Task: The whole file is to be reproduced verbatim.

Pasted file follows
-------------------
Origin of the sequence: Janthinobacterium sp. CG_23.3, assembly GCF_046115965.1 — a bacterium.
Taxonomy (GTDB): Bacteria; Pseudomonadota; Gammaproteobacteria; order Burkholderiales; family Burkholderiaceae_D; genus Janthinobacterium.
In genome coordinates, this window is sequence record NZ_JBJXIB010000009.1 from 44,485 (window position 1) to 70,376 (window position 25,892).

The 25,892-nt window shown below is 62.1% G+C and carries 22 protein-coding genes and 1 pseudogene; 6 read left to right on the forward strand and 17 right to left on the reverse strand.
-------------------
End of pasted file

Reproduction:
Origin of the sequence: Janthinobacterium sp. CG_23.3, assembly GCF_046115965.1 — a bacterium.
Taxonomy (GTDB): Bacteria; Pseudomonadota; Gammaproteobacteria; order Burkholderiales; family Burkholderiaceae_D; genus Janthinobacterium.
In genome coordinates, this window is sequence record NZ_JBJXIB010000009.1 from 44,485 (window position 1) to 70,376 (window position 25,892).

The 25,892-nt window shown below is 62.1% G+C and carries 22 protein-coding genes and 1 pseudogene; 6 read left to right on the forward strand and 17 right to left on the reverse strand.